In a statement, Justice Secretary Menardo Guevarra said that the Justice Department will be looking at whether the bill’s provisions encroach the 1987 Philippine Constitution.
“The Congress has not sent the enrolled bill for the president’s signature. So our comments have not yet been requested by the Office of the President. Nonetheless, the DOJ will already start its own review of the bill.”Justice Secretary Menardo Guevarra
When a bill passes the congress and senate’s readings, its final version — an enrolled bill — is passed pending the president’s signature. Once signed into law, the Department of Justice, who authorizes the Anti-Terror Council that will implement the measure, will be incharge for writing the law’s implementing rules and regulations.
“The DOJ’s task is not to interfere with governmental policy but to determine if the provisions of any enrolled bill are in accordance with the Constitution,” Guevarra said to Philstar. “I would like to believe that we have consistently and objectively discharged this duty,” he added.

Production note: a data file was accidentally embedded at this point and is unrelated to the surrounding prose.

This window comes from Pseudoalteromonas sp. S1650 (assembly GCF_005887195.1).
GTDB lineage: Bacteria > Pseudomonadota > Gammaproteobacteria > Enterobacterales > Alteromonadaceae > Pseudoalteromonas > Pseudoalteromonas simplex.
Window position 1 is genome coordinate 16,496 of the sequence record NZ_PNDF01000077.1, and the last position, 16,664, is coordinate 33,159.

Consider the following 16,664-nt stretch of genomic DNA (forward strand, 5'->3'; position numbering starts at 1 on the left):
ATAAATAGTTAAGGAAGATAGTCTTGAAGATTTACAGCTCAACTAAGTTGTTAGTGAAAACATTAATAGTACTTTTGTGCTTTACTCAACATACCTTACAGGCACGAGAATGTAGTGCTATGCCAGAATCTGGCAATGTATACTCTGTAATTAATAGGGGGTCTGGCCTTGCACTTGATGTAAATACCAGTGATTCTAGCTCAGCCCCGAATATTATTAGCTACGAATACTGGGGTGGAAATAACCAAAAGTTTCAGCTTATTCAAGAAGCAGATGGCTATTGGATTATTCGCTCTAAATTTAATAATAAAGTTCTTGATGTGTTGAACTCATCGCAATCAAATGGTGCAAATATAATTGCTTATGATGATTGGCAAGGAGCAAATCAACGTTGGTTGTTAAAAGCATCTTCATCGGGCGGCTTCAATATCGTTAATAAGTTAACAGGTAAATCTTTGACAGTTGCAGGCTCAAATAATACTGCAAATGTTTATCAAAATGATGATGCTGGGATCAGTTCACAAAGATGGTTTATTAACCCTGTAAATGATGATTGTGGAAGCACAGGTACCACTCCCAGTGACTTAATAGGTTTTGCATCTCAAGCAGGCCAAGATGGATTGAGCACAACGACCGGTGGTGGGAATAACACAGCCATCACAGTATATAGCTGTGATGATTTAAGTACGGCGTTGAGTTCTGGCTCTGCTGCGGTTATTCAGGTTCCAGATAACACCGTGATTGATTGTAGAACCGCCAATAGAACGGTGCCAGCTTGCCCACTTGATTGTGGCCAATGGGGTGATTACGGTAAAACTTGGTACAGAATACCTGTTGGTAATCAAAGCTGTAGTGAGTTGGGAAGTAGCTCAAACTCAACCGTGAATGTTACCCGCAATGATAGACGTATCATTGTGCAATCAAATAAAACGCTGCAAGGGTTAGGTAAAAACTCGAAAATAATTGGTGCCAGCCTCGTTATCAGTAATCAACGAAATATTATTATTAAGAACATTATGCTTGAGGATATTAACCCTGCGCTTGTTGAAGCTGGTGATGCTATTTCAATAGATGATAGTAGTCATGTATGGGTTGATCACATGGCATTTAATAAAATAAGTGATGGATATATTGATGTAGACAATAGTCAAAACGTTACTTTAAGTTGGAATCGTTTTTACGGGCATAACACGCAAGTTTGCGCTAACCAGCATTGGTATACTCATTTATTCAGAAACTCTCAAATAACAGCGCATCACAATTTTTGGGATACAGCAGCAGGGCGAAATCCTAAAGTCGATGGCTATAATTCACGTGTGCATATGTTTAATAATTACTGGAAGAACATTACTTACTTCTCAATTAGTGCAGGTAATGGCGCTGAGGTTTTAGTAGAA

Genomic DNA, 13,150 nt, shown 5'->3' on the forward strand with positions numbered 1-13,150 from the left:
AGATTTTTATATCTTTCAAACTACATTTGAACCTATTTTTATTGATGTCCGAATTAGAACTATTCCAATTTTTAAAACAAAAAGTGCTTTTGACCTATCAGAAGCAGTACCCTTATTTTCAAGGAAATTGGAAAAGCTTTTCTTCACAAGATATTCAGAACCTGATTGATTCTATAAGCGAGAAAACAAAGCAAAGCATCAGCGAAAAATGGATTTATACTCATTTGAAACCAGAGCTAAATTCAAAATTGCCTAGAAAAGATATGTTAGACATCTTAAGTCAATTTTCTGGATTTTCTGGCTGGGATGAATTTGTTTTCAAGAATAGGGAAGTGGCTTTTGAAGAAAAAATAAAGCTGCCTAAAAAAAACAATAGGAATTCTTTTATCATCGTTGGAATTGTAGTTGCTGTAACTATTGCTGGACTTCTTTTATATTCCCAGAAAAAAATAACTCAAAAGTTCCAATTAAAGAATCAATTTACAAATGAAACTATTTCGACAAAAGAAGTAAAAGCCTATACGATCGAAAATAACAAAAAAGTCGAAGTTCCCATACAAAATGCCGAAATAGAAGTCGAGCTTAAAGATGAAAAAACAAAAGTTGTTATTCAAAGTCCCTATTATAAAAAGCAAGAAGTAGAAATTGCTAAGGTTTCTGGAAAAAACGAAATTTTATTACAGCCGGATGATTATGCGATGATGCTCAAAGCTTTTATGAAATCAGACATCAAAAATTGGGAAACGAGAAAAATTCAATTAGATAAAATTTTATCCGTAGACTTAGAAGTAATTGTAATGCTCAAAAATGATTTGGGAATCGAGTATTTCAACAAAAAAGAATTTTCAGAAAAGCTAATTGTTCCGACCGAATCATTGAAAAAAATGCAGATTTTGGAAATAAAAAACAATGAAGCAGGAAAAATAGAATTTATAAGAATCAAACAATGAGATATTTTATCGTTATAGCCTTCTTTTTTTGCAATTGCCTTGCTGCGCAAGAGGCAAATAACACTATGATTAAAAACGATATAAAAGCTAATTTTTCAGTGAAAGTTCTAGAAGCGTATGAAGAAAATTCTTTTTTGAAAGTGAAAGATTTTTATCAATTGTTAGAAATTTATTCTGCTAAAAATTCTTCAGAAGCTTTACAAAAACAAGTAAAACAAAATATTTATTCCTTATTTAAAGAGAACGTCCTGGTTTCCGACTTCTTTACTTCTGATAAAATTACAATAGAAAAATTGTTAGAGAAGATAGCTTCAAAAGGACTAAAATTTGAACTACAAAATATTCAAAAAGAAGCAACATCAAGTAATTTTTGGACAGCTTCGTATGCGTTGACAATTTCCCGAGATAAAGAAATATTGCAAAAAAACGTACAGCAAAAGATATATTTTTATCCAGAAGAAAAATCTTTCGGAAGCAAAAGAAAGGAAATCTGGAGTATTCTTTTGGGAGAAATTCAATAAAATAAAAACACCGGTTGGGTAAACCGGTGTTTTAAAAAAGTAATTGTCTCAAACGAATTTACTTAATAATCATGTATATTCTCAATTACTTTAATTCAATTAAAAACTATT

The measure received widespread criticism from from human rights activists, lawyers, business groups and the academe who have petitioned to junk the terror bill due to its “unconstitutional” provisions that could be abused and used to suppress free speech and harass those who challenge the President. Others have questioned the government for prioritizing such a measure while the Philippines has yet to contain its COVID-19 epidemic.
Despite criticisms against the bill, the chief executive certified its proposal as urgent despite the ongoing novel coronavirus pandemic.